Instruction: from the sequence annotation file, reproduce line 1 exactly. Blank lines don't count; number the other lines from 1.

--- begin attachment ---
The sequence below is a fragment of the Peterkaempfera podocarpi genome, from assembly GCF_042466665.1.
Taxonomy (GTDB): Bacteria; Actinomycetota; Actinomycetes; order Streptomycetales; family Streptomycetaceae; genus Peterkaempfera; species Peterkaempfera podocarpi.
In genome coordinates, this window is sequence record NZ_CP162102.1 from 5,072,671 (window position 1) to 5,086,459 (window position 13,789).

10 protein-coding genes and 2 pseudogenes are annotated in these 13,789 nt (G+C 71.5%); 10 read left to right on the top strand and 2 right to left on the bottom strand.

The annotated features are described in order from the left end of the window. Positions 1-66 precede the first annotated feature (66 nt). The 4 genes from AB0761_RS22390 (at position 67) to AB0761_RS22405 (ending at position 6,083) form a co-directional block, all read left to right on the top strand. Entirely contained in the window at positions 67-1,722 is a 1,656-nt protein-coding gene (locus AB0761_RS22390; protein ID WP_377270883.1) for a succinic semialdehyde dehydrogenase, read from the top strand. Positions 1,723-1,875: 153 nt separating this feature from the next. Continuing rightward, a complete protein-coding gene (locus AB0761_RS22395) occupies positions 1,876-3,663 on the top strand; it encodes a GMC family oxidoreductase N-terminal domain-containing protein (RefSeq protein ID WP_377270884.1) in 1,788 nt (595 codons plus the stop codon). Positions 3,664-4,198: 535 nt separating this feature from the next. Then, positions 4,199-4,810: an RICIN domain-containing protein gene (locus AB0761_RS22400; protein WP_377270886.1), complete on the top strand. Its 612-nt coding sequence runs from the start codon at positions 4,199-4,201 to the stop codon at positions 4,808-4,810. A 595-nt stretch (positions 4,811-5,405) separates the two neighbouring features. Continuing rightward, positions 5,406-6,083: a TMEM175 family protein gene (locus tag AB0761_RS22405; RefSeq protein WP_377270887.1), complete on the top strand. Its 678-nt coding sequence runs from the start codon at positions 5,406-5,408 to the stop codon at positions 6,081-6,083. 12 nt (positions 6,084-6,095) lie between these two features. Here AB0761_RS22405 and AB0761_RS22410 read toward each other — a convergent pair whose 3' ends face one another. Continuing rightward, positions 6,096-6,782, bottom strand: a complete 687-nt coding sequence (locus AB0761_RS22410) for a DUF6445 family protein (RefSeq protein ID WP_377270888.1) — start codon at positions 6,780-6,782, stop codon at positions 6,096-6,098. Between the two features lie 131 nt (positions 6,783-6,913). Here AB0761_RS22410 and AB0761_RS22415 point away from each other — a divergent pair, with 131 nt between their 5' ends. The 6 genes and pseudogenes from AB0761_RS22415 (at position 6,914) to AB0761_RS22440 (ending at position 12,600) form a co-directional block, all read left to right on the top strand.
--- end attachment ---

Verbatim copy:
The sequence below is a fragment of the Peterkaempfera podocarpi genome, from assembly GCF_042466665.1.